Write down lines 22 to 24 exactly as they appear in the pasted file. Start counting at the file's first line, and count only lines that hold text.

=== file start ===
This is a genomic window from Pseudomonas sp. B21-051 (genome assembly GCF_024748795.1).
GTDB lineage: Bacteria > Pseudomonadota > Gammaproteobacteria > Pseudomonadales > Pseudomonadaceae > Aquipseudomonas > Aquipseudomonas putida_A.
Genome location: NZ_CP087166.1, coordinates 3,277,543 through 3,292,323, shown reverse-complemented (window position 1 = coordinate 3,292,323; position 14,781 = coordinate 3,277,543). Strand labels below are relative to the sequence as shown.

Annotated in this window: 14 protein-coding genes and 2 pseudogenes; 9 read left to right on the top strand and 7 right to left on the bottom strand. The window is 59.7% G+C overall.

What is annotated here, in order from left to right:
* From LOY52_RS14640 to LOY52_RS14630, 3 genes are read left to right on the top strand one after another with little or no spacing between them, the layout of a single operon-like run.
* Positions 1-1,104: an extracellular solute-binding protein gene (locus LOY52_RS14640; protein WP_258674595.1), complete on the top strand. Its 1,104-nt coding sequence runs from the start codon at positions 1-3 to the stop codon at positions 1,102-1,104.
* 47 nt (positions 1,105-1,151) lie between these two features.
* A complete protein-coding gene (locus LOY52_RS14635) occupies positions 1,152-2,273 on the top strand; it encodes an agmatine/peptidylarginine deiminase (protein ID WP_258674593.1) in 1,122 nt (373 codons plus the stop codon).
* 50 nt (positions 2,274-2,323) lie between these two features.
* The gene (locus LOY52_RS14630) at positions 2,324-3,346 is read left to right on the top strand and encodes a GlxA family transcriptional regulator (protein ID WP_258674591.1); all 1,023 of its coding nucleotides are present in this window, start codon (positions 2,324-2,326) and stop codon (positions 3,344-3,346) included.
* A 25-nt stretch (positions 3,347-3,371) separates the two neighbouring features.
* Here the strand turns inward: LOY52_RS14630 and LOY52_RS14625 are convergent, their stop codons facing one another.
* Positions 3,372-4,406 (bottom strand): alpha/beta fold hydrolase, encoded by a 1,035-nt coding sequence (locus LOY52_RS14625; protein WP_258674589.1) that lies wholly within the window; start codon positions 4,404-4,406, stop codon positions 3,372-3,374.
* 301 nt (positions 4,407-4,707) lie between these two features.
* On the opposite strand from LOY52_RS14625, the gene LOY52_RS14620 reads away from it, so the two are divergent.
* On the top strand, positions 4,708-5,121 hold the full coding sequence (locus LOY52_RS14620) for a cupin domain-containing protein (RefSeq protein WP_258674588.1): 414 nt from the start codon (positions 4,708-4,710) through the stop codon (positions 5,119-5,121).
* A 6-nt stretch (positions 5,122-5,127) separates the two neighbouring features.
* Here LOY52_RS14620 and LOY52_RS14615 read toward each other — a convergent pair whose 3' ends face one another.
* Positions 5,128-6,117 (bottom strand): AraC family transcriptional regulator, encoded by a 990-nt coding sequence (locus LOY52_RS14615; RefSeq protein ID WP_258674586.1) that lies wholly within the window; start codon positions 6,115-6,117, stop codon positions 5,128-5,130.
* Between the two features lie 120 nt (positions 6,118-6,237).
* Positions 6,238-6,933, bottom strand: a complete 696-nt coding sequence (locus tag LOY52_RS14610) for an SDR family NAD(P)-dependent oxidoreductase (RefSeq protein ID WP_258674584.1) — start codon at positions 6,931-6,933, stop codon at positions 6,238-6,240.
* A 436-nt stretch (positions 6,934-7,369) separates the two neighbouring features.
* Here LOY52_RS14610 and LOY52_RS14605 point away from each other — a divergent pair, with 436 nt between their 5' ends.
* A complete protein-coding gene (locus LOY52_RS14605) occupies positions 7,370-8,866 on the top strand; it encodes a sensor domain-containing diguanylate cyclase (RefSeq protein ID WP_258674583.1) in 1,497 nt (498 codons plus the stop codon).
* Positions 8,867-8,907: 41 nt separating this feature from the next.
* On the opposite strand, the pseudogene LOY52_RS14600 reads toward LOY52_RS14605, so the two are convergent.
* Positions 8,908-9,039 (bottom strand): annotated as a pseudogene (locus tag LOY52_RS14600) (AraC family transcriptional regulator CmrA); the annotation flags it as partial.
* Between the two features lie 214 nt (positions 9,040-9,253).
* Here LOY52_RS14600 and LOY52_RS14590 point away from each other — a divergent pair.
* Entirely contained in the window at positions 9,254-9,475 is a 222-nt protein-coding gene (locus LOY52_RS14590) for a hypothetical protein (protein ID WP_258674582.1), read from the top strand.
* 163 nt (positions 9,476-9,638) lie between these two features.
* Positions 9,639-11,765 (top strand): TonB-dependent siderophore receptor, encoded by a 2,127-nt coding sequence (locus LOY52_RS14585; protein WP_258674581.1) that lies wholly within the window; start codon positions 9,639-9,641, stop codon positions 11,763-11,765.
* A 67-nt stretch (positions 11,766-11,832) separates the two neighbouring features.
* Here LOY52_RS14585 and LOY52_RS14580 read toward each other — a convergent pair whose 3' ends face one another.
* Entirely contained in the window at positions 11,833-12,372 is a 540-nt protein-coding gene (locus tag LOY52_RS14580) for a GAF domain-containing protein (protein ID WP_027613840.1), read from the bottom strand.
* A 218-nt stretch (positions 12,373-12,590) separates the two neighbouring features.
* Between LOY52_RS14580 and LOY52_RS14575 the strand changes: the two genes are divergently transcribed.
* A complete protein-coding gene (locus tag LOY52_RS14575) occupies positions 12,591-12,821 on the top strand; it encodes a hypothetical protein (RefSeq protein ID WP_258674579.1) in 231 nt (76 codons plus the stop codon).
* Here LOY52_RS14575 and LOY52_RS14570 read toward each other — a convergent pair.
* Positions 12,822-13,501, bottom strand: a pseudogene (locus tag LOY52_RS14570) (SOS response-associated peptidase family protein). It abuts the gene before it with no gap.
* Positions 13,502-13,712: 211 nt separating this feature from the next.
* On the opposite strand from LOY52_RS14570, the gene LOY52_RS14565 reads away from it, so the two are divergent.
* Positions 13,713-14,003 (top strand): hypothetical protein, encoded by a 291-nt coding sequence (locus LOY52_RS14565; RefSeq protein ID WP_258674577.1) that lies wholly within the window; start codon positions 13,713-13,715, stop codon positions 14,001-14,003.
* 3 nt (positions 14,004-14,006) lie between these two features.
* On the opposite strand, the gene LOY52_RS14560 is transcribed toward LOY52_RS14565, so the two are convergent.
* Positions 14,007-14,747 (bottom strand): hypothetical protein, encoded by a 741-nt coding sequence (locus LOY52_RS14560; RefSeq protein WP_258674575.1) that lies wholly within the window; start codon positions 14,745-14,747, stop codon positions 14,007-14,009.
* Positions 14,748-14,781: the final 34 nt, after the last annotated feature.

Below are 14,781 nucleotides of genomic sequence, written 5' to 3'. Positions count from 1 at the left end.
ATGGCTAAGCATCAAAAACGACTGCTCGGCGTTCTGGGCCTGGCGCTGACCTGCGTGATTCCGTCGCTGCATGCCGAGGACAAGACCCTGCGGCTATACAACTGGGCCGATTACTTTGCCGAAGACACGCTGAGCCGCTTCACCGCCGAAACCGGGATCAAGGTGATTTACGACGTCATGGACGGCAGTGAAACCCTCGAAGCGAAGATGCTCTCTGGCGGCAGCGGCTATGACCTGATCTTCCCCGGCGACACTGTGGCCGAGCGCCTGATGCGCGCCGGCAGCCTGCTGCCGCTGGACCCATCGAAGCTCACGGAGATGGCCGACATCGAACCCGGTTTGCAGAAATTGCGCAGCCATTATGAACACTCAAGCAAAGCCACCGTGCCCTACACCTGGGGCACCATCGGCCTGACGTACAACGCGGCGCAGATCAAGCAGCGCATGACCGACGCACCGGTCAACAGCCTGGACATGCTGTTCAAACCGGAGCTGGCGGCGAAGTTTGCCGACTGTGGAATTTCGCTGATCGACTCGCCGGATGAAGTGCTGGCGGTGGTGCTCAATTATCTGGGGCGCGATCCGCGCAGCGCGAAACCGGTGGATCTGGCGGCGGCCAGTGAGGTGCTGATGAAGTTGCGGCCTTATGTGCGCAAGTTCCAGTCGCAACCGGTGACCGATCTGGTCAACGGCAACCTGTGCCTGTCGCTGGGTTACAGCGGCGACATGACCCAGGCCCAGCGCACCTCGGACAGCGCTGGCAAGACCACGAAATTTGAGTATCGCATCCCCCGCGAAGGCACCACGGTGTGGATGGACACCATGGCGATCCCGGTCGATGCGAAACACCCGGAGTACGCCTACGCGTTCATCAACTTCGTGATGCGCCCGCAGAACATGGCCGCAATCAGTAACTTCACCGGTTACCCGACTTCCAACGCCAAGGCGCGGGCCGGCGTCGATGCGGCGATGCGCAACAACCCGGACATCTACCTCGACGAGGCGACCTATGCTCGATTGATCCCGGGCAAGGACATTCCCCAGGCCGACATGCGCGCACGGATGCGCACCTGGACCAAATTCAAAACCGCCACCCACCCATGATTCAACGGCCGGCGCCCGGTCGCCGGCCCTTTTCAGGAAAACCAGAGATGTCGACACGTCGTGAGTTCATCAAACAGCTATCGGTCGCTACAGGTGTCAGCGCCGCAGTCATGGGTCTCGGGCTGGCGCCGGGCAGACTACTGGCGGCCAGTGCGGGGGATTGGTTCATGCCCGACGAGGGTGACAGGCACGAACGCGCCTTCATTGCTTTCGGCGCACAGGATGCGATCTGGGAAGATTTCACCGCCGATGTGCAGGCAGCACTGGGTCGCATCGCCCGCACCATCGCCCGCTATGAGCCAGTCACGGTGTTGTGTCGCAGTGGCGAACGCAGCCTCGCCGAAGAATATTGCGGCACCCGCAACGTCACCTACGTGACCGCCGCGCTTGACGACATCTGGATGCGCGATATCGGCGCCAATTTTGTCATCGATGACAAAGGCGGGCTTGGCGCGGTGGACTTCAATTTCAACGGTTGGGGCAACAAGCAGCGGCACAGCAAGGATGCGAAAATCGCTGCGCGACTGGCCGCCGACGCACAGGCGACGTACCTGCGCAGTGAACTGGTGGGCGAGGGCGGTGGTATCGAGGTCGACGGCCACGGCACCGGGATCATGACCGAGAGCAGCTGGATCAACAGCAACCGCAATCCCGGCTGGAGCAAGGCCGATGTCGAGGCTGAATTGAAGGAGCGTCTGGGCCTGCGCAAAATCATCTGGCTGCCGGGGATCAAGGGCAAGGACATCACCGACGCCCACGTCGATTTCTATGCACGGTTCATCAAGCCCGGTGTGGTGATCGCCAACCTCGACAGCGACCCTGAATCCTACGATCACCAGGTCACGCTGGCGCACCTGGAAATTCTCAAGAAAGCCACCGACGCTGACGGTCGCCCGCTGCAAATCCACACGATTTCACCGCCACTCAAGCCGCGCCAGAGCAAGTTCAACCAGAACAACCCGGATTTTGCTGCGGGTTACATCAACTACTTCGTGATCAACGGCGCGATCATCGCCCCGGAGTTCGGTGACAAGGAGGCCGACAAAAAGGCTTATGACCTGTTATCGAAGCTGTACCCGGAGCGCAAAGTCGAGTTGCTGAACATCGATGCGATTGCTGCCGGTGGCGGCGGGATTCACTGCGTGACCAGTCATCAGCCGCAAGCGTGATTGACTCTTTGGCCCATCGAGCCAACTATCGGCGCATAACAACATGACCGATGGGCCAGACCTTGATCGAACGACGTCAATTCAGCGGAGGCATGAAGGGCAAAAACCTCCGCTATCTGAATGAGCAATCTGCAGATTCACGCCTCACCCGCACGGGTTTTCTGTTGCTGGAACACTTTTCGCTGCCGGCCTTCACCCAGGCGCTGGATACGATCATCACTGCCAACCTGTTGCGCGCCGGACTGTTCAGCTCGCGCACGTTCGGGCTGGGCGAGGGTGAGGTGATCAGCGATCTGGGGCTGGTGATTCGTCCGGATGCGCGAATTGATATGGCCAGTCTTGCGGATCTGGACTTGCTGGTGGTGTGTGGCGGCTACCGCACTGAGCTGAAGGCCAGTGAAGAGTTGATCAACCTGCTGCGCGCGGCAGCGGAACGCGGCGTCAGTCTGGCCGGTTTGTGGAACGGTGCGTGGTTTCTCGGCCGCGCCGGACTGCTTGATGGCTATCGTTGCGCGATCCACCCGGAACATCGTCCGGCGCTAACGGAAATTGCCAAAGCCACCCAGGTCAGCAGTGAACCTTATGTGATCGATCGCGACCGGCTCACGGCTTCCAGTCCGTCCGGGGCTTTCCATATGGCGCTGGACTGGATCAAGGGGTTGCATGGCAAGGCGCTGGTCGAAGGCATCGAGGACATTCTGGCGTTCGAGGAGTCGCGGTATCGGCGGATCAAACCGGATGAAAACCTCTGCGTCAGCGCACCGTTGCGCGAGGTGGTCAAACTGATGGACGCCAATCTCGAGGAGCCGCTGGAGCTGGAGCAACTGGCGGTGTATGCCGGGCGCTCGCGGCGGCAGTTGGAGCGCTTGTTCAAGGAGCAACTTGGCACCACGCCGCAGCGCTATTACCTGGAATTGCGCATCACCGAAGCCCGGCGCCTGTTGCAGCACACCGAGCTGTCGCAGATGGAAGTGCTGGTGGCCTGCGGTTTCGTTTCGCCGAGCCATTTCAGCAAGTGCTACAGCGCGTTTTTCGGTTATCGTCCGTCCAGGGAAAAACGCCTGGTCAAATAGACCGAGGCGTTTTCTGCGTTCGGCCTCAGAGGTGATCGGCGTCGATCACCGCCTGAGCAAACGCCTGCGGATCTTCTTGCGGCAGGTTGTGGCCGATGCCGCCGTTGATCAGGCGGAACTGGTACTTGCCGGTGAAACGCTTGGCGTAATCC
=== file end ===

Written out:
* Positions 6,238-6,933, bottom strand: a complete 696-nt coding sequence (locus tag LOY52_RS14610) for an SDR family NAD(P)-dependent oxidoreductase (RefSeq protein ID WP_258674584.1) — start codon at positions 6,931-6,933, stop codon at positions 6,238-6,240.
* A 436-nt stretch (positions 6,934-7,369) separates the two neighbouring features.
* Here LOY52_RS14610 and LOY52_RS14605 point away from each other — a divergent pair, with 436 nt between their 5' ends.